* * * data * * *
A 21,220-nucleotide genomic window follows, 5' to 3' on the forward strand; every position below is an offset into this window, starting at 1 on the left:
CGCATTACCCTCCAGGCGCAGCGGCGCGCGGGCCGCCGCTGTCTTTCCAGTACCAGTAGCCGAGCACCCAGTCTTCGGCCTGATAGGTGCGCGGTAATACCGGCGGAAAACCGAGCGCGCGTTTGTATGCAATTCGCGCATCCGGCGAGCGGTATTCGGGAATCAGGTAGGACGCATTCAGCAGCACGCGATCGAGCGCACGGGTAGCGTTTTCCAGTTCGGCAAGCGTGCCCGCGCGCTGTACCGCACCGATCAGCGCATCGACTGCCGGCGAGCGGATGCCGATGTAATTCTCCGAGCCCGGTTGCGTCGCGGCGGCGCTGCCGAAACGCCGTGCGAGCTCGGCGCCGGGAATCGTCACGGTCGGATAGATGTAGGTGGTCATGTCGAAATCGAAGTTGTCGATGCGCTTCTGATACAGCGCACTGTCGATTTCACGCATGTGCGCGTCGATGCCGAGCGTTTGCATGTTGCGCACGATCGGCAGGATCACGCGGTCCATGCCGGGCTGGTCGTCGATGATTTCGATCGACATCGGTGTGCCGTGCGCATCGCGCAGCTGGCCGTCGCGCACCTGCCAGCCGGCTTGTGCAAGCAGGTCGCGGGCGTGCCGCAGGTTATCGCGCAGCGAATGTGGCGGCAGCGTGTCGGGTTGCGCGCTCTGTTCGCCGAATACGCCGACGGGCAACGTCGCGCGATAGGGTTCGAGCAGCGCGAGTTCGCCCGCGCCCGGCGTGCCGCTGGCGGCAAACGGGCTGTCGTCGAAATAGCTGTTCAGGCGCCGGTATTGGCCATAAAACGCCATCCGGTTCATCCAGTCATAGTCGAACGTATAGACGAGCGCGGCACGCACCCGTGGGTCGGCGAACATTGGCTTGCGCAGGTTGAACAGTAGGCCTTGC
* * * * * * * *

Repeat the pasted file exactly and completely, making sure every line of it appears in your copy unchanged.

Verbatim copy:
A 21,220-nucleotide genomic window follows, 5' to 3' on the forward strand; every position below is an offset into this window, starting at 1 on the left:
CGCATTACCCTCCAGGCGCAGCGGCGCGCGGGCCGCCGCTGTCTTTCCAGTACCAGTAGCCGAGCACCCAGTCTTCGGCCTGATAGGTGCGCGGTAATACCGGCGGAAAACCGAGCGCGCGTTTGTATGCAATTCGCGCATCCGGCGAGCGGTATTCGGGAATCAGGTAGGACGCATTCAGCAGCACGCGATCGAGCGCACGGGTAGCGTTTTCCAGTTCGGCAAGCGTGCCCGCGCGCTGTACCGCACCGATCAGCGCATCGACTGCCGGCGAGCGGATGCCGATGTAATTCTCCGAGCCCGGTTGCGTCGCGGCGGCGCTGCCGAAACGCCGTGCGAGCTCGGCGCCGGGAATCGTCACGGTCGGATAGATGTAGGTGGTCATGTCGAAATCGAAGTTGTCGATGCGCTTCTGATACAGCGCACTGTCGATTTCACGCATGTGCGCGTCGATGCCGAGCGTTTGCATGTTGCGCACGATCGGCAGGATCACGCGGTCCATGCCGGGCTGGTCGTCGATGATTTCGATCGACATCGGTGTGCCGTGCGCATCGCGCAGCTGGCCGTCGCGCACCTGCCAGCCGGCTTGTGCAAGCAGGTCGCGGGCGTGCCGCAGGTTATCGCGCAGCGAATGTGGCGGCAGCGTGTCGGGTTGCGCGCTCTGTTCGCCGAATACGCCGACGGGCAACGTCGCGCGATAGGGTTCGAGCAGCGCGAGTTCGCCCGCGCCCGGCGTGCCGCTGGCGGCAAACGGGCTGTCGTCGAAATAGCTGTTCAGGCGCCGGTATTGGCCATAAAACGCCATCCGGTTCATCCAGTCATAGTCGAACGTATAGACGAGCGCGGCACGCACCCGTGGGTCGGCGAACATTGGCTTGCGCAGGTTGAACAGTAGGCCTTGC